jQuery this Keyword

  1. jQuery this Keyword as DOM Element
  2. Use jQuery this Keyword as DOM Element Inside a Callback
  3. Use jQuery this Keyword as DOM Element Inside the Callback of the each() Method
  4. Use jQuery this Keyword as DOM Element in the AJAX load() Method
  5. Use jQuery this Keyword as DOM Element in the Callback to the filter() Method
  6. Use jQuery this Keyword as General Object
  7. Use jQuery this Keyword as jQuery Object Inside a Plug-In

The jQuery this keyword thus lets developers use methods and properties of the current object without making fresh searches or look-ups. This tutorial shows several use cases of the this keyword in different contexts.

jQuery this Keyword as DOM Element

The most common use of the jQuery this keyword is when it refers to a DOM element. You can even have a thumb rule that if you are not specifically making jQuery plug-ins, you would most likely use this use case.

The jQuery this keyword might confuse you at first. jQuery (and other programming languages) provide the this keyword as a helpful tool, and in most cases, the value of the jQuery this keyword is easy to figure out - it points to the object, class or entity that intuitively it should refer to.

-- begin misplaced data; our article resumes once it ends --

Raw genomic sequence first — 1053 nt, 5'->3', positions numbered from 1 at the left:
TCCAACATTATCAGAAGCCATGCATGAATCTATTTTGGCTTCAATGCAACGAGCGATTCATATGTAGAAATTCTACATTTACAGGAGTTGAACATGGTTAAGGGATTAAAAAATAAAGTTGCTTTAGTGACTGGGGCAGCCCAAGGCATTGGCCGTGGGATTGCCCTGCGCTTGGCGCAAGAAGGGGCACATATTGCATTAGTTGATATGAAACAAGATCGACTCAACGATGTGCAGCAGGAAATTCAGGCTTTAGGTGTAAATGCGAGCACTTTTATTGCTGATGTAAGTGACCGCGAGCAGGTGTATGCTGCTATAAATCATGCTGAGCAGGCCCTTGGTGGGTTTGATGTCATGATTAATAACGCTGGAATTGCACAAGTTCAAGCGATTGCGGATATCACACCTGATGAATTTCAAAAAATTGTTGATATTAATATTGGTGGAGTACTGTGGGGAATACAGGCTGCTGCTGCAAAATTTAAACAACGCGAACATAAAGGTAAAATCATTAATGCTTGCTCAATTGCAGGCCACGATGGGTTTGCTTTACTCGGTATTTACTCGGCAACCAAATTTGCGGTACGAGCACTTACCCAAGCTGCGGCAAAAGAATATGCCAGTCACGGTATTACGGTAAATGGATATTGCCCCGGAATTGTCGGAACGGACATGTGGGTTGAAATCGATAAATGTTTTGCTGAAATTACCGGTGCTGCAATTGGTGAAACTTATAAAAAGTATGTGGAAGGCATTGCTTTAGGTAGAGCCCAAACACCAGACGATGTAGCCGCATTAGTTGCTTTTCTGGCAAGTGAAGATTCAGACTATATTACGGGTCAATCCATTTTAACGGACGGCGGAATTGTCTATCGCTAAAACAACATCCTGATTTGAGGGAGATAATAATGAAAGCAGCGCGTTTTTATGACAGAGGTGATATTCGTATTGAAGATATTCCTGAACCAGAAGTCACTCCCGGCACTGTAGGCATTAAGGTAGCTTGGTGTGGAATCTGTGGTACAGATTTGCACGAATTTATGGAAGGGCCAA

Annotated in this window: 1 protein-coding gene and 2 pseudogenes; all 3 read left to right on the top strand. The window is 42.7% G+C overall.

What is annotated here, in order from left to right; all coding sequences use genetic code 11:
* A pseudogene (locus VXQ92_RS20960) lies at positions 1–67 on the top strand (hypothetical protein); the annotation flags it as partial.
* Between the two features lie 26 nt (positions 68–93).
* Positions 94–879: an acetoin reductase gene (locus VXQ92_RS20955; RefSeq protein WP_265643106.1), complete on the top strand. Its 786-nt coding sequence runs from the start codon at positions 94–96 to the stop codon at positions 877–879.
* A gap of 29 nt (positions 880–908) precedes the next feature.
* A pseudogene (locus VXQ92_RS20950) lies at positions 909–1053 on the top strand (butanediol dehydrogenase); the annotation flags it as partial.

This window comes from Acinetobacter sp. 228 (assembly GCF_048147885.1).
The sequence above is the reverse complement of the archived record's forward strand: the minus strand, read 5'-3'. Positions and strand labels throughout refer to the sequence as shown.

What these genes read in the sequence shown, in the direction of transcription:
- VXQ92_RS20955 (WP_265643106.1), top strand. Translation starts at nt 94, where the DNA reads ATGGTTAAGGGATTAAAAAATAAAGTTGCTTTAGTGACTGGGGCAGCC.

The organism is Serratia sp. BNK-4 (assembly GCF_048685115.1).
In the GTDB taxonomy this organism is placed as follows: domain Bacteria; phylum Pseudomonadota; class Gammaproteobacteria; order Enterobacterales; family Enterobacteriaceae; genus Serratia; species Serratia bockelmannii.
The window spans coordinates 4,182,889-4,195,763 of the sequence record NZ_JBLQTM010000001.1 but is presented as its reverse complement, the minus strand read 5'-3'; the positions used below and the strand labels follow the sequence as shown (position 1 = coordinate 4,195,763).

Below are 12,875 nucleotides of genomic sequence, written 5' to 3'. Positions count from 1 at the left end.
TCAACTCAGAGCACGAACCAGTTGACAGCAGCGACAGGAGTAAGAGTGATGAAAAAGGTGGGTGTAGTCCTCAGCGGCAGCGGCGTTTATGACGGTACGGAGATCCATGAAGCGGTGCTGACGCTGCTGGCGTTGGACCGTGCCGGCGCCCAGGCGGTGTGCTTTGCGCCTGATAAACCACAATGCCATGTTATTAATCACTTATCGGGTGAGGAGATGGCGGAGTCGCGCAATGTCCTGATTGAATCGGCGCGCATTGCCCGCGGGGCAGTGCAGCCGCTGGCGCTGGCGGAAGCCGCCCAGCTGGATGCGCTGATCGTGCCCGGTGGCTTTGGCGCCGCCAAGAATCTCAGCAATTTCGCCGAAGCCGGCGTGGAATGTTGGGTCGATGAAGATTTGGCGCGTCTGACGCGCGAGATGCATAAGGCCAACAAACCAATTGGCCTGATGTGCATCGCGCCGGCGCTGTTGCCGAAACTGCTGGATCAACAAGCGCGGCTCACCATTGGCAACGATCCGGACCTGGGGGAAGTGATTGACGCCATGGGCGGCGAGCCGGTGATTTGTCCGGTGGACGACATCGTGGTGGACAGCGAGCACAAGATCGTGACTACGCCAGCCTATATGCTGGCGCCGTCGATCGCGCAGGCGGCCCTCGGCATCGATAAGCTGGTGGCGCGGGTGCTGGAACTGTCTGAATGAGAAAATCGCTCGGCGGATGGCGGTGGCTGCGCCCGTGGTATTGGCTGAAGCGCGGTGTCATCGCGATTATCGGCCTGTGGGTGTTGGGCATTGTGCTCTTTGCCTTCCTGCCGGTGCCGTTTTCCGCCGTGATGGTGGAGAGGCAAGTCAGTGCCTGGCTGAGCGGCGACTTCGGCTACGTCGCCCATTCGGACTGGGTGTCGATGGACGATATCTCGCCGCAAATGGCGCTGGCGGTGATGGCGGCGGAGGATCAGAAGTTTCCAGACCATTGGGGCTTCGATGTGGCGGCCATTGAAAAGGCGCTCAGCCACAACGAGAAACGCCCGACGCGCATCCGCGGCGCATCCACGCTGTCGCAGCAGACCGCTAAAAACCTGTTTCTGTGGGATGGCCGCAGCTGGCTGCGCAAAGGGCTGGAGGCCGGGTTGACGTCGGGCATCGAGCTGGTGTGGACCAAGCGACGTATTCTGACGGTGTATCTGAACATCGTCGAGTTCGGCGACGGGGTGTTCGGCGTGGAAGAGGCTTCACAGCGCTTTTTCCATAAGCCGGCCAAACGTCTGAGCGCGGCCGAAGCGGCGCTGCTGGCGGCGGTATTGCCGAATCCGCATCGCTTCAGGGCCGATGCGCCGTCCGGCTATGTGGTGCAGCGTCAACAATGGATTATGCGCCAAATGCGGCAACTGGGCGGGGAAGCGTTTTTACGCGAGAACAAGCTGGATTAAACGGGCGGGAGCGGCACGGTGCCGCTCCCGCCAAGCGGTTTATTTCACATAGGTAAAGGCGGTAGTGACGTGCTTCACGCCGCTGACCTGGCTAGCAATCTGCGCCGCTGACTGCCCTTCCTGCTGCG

Use jQuery this Keyword as DOM Element Inside a Callback

The most likely entity the code inside your callback needs to refer to is the DOM element that the callback listens on. So, jQuery sets the this keyword in this case to the calling DOM element. (You can see our thumb rule works pretty well.)

Hotkeys In Blender

Code - JavaScript + jQuery:

// this as a jQuery DOM button element inside a callback
$("#DOM_button").on("click",function(){
    $("p").html(`The value of 'this' keyword inside the DOM button element is ${$(this).attr('id')}`);
    //use case - you can deactivate the button easily without another DOM search call
    $(this).prop("disabled",true);
});

Code - HTML:

<body>
    <div id="triggers">
        <!-- Button DOM element -->
        <button id="DOM_button">I am a DOM button element</button>